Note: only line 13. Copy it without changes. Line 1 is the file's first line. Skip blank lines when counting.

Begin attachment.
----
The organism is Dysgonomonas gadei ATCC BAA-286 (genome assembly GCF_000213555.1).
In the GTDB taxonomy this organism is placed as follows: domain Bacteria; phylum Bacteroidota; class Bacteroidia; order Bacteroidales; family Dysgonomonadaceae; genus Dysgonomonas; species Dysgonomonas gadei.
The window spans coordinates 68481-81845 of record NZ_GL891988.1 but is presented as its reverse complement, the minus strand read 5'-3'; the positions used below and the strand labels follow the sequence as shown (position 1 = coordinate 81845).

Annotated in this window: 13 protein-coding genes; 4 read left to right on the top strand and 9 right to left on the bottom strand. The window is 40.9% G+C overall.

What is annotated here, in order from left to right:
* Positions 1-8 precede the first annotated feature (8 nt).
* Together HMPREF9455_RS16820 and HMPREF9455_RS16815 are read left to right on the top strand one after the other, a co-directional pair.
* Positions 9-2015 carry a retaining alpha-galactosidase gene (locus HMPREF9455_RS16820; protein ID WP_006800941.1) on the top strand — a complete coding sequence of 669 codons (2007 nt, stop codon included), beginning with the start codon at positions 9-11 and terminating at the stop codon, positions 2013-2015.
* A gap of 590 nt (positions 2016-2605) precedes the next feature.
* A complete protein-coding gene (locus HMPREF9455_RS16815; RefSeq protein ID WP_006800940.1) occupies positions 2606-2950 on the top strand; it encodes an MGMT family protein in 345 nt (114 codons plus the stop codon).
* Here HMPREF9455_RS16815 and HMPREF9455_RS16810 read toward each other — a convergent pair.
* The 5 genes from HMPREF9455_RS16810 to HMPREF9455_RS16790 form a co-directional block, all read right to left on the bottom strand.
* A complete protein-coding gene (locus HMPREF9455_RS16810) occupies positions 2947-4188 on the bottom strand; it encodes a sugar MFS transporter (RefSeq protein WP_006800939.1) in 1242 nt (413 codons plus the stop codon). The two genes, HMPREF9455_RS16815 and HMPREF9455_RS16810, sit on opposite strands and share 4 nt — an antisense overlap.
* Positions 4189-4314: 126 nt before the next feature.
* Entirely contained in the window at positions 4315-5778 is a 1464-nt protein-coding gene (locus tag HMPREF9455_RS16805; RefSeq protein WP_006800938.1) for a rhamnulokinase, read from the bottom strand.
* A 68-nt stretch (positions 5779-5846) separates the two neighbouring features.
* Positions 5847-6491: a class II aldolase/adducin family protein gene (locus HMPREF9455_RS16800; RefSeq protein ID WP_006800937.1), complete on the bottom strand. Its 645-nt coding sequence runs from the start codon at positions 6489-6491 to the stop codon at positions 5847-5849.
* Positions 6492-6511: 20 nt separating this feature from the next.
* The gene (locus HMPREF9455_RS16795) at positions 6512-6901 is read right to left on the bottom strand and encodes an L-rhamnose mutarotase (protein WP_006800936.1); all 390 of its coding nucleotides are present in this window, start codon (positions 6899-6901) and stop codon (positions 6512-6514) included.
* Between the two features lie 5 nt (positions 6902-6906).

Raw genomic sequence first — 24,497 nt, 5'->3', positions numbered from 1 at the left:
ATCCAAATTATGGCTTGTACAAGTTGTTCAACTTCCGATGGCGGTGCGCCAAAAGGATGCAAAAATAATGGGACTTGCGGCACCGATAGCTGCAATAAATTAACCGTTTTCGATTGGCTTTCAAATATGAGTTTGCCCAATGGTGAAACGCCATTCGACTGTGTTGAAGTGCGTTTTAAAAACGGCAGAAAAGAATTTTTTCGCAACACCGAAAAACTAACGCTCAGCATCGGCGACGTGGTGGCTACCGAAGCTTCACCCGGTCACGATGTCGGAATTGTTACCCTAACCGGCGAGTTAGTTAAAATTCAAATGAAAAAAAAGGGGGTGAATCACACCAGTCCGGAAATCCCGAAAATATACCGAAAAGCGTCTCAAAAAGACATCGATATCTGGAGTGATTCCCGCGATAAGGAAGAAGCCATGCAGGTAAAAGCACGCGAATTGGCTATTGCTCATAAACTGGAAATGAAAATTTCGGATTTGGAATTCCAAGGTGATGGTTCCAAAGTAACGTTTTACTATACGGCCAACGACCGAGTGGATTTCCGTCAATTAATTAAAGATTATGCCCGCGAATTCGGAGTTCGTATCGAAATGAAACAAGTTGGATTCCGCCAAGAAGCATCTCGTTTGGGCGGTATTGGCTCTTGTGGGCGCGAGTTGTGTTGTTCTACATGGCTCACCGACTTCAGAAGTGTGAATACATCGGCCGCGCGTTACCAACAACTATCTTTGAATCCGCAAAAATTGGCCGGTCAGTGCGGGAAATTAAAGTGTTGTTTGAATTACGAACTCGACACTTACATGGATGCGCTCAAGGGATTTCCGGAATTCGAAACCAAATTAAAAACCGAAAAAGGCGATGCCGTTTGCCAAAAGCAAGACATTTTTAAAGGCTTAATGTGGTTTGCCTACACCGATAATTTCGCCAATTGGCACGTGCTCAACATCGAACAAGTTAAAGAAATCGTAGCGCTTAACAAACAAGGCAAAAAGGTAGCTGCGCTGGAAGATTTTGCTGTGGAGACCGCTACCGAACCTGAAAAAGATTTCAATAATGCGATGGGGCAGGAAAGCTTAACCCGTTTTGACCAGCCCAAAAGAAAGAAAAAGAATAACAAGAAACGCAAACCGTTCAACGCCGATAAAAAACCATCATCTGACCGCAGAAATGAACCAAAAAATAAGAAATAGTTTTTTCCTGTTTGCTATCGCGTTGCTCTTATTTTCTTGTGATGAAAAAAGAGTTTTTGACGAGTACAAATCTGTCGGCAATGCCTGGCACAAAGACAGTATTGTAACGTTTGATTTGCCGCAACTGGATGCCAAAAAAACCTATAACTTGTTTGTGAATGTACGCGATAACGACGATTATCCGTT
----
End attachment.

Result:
* A complete protein-coding gene (locus HMPREF9455_RS16810) occupies positions 2947-4188 on the bottom strand; it encodes a sugar MFS transporter (RefSeq protein WP_006800939.1) in 1242 nt (413 codons plus the stop codon). The two genes, HMPREF9455_RS16815 and HMPREF9455_RS16810, sit on opposite strands and share 4 nt — an antisense overlap.